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This Free-Floating Rucksack Is The Leisurely Future Of Hiking
The HoverGlide free-floating backpack may be the future of carrying tons of heavy crap outside.
The futuristic bag, developed by Lightning Packs LLC using its patented “Lighting Pack” technology, purportedly requires an eye-poppingly precise 86% less energy and effort than the traditional bulky backpack on even the most arduous ruck session.
U.S. ArmyTo keep these battery-dependent Soldiers powered up for longer
intervals, Army scientists and engineers have developed the Energy
Harvesting Assault Pack, or EHAP, engineered to convert the natural
movements of Soldiers into usable power. The HoverGlide is based on it.
If it seems like a scam, but it’s not thanks to one simple reason: it’s the product of some well-timed defense funding from more than a decade ago.
Lighting Packs has been working with U.S. Army Research and Development to develop the new-fangled pack since 2005, and both the Army and Marines have been testing the military applications of that tech since at least 2014.
The military variant of the Lighting Pack is currently known by CERDEC as the Energy Harvesting Assault Pack (EHAP). And while the free-floating backpack tech has been reserved for military demonstrations, a soon-to-be-released commercial version will put the load-bearing tech enjoyed by hardened warfighters in civilian hands.
The EHAP wasn’t designed with weight reduction as its primary function. Instead, the backpack can generate more than 3 watts of power an hour at a pace of 3 mph, enough to keep a personal communication device (or maybe an iPad?) juiced up during long excursions.
Beyond energy needs, the EHAP has the ancillary benefit of reducing weight since you don’t have to tote extra batteries around for your GPS, Blue Force Tracker or Nintendo Switch. And unlike a traditional rucksack, the EHAP has the option to allow the backpack to move up and down on a unique double frame, reducing impact on joints.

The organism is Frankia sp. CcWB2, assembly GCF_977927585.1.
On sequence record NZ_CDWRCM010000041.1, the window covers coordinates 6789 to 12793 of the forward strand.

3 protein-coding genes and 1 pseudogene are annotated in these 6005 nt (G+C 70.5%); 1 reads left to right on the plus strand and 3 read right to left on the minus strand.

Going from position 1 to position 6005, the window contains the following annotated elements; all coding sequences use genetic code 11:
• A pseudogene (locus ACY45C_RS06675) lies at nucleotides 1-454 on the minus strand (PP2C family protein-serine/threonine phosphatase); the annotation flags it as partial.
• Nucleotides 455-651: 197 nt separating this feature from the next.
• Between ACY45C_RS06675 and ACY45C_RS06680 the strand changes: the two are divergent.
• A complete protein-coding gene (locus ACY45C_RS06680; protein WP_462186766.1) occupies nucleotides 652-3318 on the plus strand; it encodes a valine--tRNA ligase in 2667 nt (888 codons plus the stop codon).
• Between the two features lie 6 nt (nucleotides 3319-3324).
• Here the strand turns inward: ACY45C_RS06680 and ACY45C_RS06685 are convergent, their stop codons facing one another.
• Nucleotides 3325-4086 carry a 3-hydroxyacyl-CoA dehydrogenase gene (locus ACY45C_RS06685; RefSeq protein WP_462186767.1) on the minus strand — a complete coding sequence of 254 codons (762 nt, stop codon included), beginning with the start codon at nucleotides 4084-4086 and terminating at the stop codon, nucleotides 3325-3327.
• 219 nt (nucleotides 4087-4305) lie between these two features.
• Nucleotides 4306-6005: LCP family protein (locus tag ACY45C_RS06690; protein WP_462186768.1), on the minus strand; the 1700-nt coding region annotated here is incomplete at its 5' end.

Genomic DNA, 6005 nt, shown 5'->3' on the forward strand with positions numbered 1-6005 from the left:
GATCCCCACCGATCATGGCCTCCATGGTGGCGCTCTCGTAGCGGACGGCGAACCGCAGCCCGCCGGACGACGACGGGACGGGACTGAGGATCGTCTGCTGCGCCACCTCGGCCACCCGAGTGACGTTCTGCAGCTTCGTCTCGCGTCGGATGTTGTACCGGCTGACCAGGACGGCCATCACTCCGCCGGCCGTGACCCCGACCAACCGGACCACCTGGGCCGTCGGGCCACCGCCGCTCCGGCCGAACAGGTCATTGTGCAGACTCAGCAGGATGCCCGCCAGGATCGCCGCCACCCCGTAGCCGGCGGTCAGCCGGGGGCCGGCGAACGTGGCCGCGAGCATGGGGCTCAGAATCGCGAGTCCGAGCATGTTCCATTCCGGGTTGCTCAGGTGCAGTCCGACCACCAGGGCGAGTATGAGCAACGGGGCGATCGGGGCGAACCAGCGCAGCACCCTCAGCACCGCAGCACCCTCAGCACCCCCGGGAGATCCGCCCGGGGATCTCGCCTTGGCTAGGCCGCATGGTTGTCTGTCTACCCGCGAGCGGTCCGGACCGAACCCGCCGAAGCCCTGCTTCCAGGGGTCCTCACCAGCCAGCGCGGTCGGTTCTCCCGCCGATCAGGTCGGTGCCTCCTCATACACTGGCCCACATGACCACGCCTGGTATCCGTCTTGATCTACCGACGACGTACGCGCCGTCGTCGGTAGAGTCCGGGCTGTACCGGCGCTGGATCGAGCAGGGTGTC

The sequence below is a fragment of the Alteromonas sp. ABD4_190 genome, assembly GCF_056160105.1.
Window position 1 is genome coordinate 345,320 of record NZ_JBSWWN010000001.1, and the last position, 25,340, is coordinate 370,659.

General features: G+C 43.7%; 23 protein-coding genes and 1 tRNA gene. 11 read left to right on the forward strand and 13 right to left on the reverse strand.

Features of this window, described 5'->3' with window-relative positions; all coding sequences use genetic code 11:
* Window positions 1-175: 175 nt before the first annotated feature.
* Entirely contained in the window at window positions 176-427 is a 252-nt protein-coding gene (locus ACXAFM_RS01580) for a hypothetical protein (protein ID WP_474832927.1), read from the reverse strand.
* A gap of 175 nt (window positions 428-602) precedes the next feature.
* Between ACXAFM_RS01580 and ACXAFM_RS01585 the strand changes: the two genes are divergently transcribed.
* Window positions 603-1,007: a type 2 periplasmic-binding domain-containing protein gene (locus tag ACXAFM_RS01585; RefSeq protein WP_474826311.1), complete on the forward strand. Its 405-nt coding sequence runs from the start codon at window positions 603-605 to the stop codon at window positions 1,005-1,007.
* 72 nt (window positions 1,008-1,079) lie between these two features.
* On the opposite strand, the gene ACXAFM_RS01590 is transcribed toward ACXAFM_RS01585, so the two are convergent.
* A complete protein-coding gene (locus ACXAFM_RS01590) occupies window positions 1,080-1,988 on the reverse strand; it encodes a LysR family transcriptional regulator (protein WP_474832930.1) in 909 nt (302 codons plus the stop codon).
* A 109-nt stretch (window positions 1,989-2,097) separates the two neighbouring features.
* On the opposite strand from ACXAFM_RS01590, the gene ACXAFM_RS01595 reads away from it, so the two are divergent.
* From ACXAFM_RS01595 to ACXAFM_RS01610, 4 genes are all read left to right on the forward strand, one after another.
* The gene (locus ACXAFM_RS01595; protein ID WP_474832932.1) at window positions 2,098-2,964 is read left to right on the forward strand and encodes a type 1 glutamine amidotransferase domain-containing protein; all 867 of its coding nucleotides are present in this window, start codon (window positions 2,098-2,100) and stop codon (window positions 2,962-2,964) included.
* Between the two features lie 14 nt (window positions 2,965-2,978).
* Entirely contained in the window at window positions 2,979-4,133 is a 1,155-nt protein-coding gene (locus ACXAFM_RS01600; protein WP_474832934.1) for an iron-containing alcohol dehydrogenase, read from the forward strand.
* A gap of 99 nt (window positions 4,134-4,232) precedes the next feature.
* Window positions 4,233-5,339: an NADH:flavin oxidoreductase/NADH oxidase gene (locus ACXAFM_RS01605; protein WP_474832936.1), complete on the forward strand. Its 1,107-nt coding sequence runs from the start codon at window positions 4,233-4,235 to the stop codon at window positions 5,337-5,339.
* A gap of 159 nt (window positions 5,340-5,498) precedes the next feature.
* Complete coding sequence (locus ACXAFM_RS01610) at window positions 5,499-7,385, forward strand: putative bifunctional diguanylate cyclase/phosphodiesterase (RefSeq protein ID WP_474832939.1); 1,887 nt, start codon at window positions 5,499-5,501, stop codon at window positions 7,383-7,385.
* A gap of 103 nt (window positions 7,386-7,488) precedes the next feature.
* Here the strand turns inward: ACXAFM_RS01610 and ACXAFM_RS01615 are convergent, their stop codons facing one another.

U.S. Marine CorpsDesigned for Army assault packs, the EHAP consists of a rack and pinion generator with a spring-loaded, double-frame suspension system attached to a standard rucksack. With each step a Soldier takes, the rucksack glides up and down while the generator captures small amounts of kinetic energy that would otherwise be lost and converts it into usable electrical energy.
The pack is not without problems. During a hands-on demo at ExFOB 2014, Marine Cpl. Mohamed A. Yusuf, a field radio operator with the 1st Marine Regiment, noted that the pack was a bit noisier then he would like, and that he had concerns about the frame material holding up in the field. Indeed, the extra moving parts in the double frame system pose more opportunities for malfunction at the worst possible time (although if you are not running around outside the wire in hostile territory, that may be much less of a concern).
U.S. ArmyCERDEC engineers have teamed with biomechanical engineering experts from the Army Research Laboratory’s Human Research and Engineering Directorate, or ARL HRED, to study the impacts of the EHAP on Soldiers’ joints and exertion.
The EHAP may not show up on the C-17 for your next deployment, but the HoverGlide could be your best friend on your next outdoor adventure. And although you may not deploy anytime soon with a future hover rucksack, you may be able to buy one off the shelf in the near future thanks to an upcoming Kickstarter campaign.
The Veterans of Foreign Wars has demanded an apology from President Trump over recent comments in which he downplayed the seriousness of traumatic brain injuries suffered by American troops in an Iranian missile attack.
"The Veterans of Foreign Wars cannot stand idle on this matter," William "Doc" Schmitz, VFW National Commander, said in a statement Friday, noting TBI is a serious injury known to cause depression, memory loss, severe headaches and other symptoms in the short and long-term.
President Donald Trump tweeted out the logo for the brand-new U.S. Space Force on Friday, presenting it as a collaboration between "Great Military Leaders, designers and others."
Thing is, fans of Star Trek will find that the logo looks strikingly familiar. In fact, it looks almost exactly like the emblem of Starfleet, the uniformed space force maintained by the United Federation of Planets.
The Navy is investigating dozens of videos of service members changing in a bathroom which were then shared on the website PornHub, according to a NBC News report.
According to the report, an agent from the Naval Criminal Investigative Service found the videos on PornHub earlier this month. The videos, which have since been taken down, show civilians, sailors and Marines, some of whom have visible name tapes.
Two Army Ranger medics saved lives by taking fresh blood from uninjured soldiers in the middle of a firefight
We already knew that Army Rangers were a unique breed of badass, but performing real-time blood transfusions while under enemy fire on the battlefield takes it to an entirely new level.